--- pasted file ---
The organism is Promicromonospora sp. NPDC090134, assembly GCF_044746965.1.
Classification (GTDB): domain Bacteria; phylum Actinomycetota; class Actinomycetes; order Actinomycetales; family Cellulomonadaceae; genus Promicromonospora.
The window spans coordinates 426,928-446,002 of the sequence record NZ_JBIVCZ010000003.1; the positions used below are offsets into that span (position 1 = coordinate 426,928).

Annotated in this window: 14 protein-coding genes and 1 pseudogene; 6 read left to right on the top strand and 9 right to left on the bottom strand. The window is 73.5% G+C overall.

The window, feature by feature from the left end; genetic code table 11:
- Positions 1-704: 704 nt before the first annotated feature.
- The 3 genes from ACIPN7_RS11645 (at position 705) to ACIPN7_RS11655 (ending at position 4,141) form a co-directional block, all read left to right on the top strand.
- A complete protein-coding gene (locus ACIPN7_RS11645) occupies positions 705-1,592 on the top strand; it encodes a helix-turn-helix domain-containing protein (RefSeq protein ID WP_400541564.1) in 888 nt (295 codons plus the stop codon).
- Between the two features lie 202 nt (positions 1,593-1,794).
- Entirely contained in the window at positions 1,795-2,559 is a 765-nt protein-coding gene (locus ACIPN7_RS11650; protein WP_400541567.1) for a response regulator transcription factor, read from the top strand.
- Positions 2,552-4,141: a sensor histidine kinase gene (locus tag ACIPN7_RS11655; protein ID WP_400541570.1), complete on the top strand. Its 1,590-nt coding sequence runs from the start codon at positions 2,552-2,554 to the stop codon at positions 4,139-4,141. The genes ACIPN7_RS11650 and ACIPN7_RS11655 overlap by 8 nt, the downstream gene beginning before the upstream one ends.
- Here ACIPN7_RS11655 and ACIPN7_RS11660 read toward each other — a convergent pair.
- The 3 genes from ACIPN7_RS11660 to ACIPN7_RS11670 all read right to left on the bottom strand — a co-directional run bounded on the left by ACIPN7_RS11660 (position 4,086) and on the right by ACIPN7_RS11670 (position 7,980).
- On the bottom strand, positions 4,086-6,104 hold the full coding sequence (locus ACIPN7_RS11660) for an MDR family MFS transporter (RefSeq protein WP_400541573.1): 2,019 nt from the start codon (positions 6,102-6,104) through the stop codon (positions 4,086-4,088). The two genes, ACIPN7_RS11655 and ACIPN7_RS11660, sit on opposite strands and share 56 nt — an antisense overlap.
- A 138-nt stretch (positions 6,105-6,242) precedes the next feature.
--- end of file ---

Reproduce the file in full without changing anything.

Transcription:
The organism is Promicromonospora sp. NPDC090134, assembly GCF_044746965.1.
Classification (GTDB): domain Bacteria; phylum Actinomycetota; class Actinomycetes; order Actinomycetales; family Cellulomonadaceae; genus Promicromonospora.
The window spans coordinates 426,928-446,002 of the sequence record NZ_JBIVCZ010000003.1; the positions used below are offsets into that span (position 1 = coordinate 426,928).

Annotated in this window: 14 protein-coding genes and 1 pseudogene; 6 read left to right on the top strand and 9 right to left on the bottom strand. The window is 73.5% G+C overall.

The window, feature by feature from the left end; genetic code table 11:
- Positions 1-704: 704 nt before the first annotated feature.
- The 3 genes from ACIPN7_RS11645 (at position 705) to ACIPN7_RS11655 (ending at position 4,141) form a co-directional block, all read left to right on the top strand.
- A complete protein-coding gene (locus ACIPN7_RS11645) occupies positions 705-1,592 on the top strand; it encodes a helix-turn-helix domain-containing protein (RefSeq protein ID WP_400541564.1) in 888 nt (295 codons plus the stop codon).
- Between the two features lie 202 nt (positions 1,593-1,794).
- Entirely contained in the window at positions 1,795-2,559 is a 765-nt protein-coding gene (locus ACIPN7_RS11650; protein WP_400541567.1) for a response regulator transcription factor, read from the top strand.
- Positions 2,552-4,141: a sensor histidine kinase gene (locus tag ACIPN7_RS11655; protein ID WP_400541570.1), complete on the top strand. Its 1,590-nt coding sequence runs from the start codon at positions 2,552-2,554 to the stop codon at positions 4,139-4,141. The genes ACIPN7_RS11650 and ACIPN7_RS11655 overlap by 8 nt, the downstream gene beginning before the upstream one ends.
- Here ACIPN7_RS11655 and ACIPN7_RS11660 read toward each other — a convergent pair.
- The 3 genes from ACIPN7_RS11660 to ACIPN7_RS11670 all read right to left on the bottom strand — a co-directional run bounded on the left by ACIPN7_RS11660 (position 4,086) and on the right by ACIPN7_RS11670 (position 7,980).
- On the bottom strand, positions 4,086-6,104 hold the full coding sequence (locus ACIPN7_RS11660) for an MDR family MFS transporter (RefSeq protein WP_400541573.1): 2,019 nt from the start codon (positions 6,102-6,104) through the stop codon (positions 4,086-4,088). The two genes, ACIPN7_RS11655 and ACIPN7_RS11660, sit on opposite strands and share 56 nt — an antisense overlap.
- A 138-nt stretch (positions 6,105-6,242) precedes the next feature.